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March 3, 2015
MongoDB 3.0 is now available. Key features include support for the
WiredTiger storage engine, pluggable storage engine API,
SCRAM-SHA-1 authentication mechanism, and improved
- Incorrect memory access on 3.0.13 triggers segmentation fault: SERVER-26889
- Background index build may result in extra index key entries that do not correspond to indexed documents: SERVER-22970
- Documents that contain embedded null characters can be created: SERVER-7005
- IX GlobalLock being held while waiting for WiredTiger cache eviction: SERVER-22964
- All issues closed in 3.0.12
- For MongoDB 3.0.9 and MongoDB 3.0.10, during chunk migration, insert and update operations to documents in the migrating chunk are not reflected in the destination shard: SERVER-23425
- Read preference of
secondaryPreferredcan end up using unversioned connections: SERVER-18671
- For MMAPv1 journaling, the "last sequence number" file (
lsnfile) may be ahead of what is synced to the data files: SERVER-22261.
- Data size change for oplog deletes can overflow 32-bit int: SERVER-22634
- High fragmentation on WiredTiger databases under write workloads: SERVER-22898.
- All issues closed in 3.0.10
- Queries which specify sort and batch size can return results out of order if documents are concurrently updated. SERVER-19996
- Large amounts of create and drop collections can cause
listDatabasesto be slow under WiredTiger. SERVER-20961
- Authentication failure message includes server IP address instead of the client IP address. SERVER-22054
- All issues closed in 3.0.9
- WiredTiger memory handling and performance issues: SERVER-20159, SERVER-20204, SERVER-20091, and SERVER-20176.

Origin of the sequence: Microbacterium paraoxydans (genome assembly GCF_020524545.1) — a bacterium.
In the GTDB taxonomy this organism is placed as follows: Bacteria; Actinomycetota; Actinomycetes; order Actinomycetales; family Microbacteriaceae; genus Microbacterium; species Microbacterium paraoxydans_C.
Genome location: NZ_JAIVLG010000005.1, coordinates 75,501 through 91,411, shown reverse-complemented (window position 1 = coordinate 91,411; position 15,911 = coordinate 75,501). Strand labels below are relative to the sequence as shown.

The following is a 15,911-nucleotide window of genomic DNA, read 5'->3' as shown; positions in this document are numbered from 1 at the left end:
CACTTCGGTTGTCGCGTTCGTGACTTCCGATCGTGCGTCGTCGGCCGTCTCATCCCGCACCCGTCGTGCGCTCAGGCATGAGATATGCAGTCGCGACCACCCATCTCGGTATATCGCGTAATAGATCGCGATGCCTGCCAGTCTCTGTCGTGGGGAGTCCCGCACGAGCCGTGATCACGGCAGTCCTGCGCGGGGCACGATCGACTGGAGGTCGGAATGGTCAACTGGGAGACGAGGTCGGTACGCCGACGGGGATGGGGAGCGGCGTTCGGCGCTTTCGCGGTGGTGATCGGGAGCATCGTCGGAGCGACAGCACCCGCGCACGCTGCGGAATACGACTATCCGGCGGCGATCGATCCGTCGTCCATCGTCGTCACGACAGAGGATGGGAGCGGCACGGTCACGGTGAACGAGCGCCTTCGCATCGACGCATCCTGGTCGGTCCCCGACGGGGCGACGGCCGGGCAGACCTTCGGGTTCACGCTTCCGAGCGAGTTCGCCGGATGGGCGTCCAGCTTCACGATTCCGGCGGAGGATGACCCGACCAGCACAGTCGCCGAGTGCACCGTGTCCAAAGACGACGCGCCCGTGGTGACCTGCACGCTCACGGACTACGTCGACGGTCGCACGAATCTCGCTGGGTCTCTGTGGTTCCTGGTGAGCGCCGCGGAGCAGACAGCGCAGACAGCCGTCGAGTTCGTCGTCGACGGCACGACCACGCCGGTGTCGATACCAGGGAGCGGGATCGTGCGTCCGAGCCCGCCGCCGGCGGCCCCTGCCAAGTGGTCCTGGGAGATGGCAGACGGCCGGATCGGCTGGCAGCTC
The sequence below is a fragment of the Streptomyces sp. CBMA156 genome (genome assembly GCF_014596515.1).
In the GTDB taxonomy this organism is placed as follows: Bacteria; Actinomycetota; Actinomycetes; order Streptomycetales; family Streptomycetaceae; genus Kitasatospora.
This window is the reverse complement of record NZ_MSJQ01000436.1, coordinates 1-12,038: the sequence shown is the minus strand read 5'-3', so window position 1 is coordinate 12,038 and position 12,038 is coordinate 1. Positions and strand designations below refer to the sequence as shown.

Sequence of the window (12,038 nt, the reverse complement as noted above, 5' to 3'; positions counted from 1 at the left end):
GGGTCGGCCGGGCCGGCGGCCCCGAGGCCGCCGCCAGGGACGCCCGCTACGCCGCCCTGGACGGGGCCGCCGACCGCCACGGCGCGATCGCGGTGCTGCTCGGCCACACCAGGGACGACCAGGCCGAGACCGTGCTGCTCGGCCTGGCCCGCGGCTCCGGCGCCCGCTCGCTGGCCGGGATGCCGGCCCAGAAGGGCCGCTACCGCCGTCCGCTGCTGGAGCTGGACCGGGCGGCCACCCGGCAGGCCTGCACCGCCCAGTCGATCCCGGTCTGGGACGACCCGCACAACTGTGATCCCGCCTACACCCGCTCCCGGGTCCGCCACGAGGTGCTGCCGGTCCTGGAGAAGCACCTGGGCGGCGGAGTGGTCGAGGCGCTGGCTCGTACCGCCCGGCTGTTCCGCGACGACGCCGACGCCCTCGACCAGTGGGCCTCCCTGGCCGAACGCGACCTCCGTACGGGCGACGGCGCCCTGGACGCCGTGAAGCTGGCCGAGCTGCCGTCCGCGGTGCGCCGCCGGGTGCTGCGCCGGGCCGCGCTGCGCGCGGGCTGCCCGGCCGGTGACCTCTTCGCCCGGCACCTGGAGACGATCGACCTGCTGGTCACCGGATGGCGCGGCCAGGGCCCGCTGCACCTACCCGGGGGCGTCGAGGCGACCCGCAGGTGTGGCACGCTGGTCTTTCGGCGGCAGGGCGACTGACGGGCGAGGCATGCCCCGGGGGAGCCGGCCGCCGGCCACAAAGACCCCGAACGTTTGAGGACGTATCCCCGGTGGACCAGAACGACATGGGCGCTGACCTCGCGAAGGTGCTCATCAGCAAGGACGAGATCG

- Reconfig during a pending step down may prevent a primary from stepping down: SERVER-20262.
- Built-in roles requires additional privileges: SERVER-19131, SERVER-15893, and SERVER-13647.
- All issues closed in 3.0.7
Issues fixed and improvements:
- Improvements to WiredTiger for capped collections and replication (SERVER-19178, SERVER-18875 and SERVER-19513).
- Additional WiredTiger improvements for performance (SERVER-19189) and improvements related to cache and session use (SERVER-18829 SERVER-17836).
- Performance improvements for longer running queries, particularly
- All issues closed in 3.0.5
- Missed writes with concurrent inserts during chunk migration from shards with WiredTiger primaries: SERVER-18822
- Write conflicts with multi-update updates with
upsert=truewith the Wired Tiger Storage engine: SERVER-18213
- Secondary reads could block replication: SERVER-18190
- Performance on Windows with WiredTiger and documents larger than 16kb: SERVER-18079
- WiredTiger data files are not correctly recovered following unexpected system restarts: SERVER-18316
- All issues closed in 3.0.4
db.eval()and add warnings: SERVER-17453
- Potential for abrupt termination with the Windows service stop operation: SERVER-17802
- Crash caused by update with a key too large to index on WiredTiger and RocksDB storage engines: SERVER-17882
- Inconsistent support for
- All issues closed in 3.0.3
- Inefficient query plans for
mongodduring repair operations with WiredTiger: SERVER-17652 and SERVER-17729
- Invalid compression stream error with WiredTiger and
zlibblock compression: SERVER-17713
- Memory use issue for inserts into large indexed arrays: SERVER-17616
- All issues closed in 3.0.2
- Race condition in WiredTiger between inserts and checkpoints that could result in lost records: SERVER-17506.
- WiredTiger's capped collections implementation causes a server crash: SERVER-17345.
- Initial sync with duplicate
- Deadlock condition in MMAPv1 between the journal lock and the oplog collection lock: SERVER-17416.
- All issues closed in 3.0.1
MongoDB 3.0 introduces a pluggable storage engine API that allows third parties to develop storage engines for MongoDB.
MongoDB 3.0 introduces support for the WiredTiger storage engine. With the support for WiredTiger, MongoDB now supports two storage engines:
- MMAPv1, the storage engine available in previous versions of MongoDB and the default storage engine for MongoDB 3.0, and
- WiredTiger, available only in the 64-bit versions of MongoDB 3.0.